Ice!

Continuing with our gift recommendations, Joy has asked us to recommend another gift besides a book (see my recommendation of The Pox of Liberty last week). I have one clear recommendation: ice. But not just any ice: clear ice.

Some of you might wonder what all the fuss about ice is. But if you have every been to a cocktail bar, you can clearly see the difference: clear ice just looks better. I won’t make any strong claim that clear is has better flavor. This value is primarily aesthetic. It’s a little indulgent. But it’s worth it. Since we’re all drinking more at home, recreating the charms of a good bar is half of the fun.

How do you get clear ice? You might find many suggestions on the internet, such as using distilled water or boiling your water. These don’t work. A few years ago, you only had two good options: buy a Kold-Draft machine for several thousand dollar, or get your ice out of a lake.

Thankfully today, there are many ice cube molds on the market that simulate the way nature makes ice: slow, directional freezing. The best one I know of is called True Ice, but you can find other similar molds. These are all around $40. Perhaps it is a bit much for yourself, but the point of gift giving is to find something the recipient wouldn’t have thought to purchase themselves, and they still enjoy. Otherwise, just give them cash!

And furthermore, while $40 for a mold that produces something your refrigerator already makes might seem silly, keep in mind that ice has a long history of being a luxury product. For fascinating history of the early commercialization of ice, read this article about Frederic “The Ice King” Tudor (for a longer treatment read The Frozen Water Trade).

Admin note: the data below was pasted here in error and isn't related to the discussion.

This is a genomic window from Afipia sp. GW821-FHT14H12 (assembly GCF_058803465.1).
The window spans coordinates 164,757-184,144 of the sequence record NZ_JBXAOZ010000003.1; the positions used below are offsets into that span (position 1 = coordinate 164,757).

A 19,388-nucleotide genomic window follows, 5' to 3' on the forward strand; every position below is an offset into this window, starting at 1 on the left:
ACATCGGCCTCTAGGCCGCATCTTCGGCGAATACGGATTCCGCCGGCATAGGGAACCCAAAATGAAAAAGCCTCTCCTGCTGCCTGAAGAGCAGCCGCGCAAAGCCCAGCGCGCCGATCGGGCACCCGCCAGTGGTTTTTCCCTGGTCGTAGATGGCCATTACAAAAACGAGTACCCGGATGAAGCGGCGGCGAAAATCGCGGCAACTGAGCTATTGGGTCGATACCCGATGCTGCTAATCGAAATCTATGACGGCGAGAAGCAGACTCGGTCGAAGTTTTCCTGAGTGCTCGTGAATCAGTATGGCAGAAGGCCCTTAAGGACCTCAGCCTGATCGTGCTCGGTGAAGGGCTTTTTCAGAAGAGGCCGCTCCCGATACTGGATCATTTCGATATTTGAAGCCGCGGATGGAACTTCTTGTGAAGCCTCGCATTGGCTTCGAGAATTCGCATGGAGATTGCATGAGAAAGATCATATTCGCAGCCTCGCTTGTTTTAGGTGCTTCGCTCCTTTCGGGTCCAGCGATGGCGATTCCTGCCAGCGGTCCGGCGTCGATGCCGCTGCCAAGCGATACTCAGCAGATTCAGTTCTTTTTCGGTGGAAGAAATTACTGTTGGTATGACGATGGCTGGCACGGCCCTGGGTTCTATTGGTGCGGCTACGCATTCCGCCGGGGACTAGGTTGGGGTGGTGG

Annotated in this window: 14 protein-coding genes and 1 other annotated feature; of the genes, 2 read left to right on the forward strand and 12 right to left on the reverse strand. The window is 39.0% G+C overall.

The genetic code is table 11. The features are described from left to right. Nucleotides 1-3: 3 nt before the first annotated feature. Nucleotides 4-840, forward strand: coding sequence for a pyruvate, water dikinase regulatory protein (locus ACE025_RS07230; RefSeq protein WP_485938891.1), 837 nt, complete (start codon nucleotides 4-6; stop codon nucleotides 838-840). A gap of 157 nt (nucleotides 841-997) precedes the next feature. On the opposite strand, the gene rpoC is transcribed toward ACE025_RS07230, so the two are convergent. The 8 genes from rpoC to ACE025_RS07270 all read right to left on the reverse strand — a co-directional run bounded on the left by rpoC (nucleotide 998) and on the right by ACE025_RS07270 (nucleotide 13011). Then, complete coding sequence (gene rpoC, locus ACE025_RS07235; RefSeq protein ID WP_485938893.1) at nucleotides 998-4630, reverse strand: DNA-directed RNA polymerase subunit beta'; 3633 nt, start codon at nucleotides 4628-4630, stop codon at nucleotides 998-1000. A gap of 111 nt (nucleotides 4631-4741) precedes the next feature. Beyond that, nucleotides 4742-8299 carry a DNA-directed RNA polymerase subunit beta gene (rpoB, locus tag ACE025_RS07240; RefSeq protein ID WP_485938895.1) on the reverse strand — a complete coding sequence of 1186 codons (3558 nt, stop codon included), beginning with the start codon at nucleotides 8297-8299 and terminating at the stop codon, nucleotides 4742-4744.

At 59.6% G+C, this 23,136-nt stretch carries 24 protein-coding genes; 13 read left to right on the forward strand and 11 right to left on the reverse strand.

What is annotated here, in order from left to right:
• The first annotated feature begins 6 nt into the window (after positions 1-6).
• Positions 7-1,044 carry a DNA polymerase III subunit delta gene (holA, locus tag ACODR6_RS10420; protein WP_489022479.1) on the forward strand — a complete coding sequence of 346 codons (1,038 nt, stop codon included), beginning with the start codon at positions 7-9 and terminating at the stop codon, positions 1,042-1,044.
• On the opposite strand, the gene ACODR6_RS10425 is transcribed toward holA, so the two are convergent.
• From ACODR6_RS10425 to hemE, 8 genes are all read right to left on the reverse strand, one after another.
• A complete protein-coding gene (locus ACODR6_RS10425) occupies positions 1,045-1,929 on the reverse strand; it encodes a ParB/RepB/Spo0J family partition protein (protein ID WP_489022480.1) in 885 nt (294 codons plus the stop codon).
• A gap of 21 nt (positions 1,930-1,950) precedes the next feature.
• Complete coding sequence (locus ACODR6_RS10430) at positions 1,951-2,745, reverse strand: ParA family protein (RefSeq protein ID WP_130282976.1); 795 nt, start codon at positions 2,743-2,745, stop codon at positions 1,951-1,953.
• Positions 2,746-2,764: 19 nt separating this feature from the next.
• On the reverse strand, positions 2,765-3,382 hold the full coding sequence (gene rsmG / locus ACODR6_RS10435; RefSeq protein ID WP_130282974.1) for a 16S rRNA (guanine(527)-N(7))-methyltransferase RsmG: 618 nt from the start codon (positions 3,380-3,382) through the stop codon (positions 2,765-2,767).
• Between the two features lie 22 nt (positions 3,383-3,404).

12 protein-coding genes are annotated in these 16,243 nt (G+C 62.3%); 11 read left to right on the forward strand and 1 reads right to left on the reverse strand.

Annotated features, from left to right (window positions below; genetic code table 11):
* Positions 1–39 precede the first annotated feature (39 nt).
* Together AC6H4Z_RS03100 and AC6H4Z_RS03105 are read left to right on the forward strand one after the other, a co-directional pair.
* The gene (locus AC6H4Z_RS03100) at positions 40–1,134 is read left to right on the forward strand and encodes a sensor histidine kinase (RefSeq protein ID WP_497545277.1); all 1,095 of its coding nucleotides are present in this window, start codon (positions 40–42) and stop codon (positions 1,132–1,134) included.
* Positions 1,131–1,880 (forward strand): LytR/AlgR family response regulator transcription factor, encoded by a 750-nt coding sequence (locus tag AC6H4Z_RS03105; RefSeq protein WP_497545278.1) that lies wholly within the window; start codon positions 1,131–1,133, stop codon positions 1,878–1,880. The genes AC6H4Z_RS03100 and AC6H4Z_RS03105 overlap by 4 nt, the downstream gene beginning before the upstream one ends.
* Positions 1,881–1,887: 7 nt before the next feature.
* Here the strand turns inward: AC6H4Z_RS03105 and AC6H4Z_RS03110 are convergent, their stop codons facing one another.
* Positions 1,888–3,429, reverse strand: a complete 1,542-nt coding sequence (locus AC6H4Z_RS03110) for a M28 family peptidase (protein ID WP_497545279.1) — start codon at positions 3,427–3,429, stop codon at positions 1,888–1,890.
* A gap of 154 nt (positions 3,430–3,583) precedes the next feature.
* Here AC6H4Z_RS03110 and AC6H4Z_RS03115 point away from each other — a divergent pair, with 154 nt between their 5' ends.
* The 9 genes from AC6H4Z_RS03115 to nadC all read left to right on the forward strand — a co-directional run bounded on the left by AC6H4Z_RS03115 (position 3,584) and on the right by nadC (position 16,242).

Here are two cubes I made at home with the molds described in this blog post. Can you tell the difference?

Of course, I am assuming that you already have a basic 2 inch ice cube tray. If you don’t already, start with the Tovolo King Cube Mold before you really get into clear ice. These cubes are great for drinks that don’t need a clear cube since they aren’t clear themselves. They are also the perfect size for shaking cocktails.

And one last thing: fancy ice cubes aren’t just for alcoholic cocktails. Kids love them too. Put some plastic army men or other little toys in the ice cubes as they freeze, and they make great bath toys.

One final tip: if you pull an ice cube directly from the freezer and pour room-temperature liquid over it, the ice will break, ruining your beautiful creation. Set the ice out for about 60 seconds before pouring that delicious drink.

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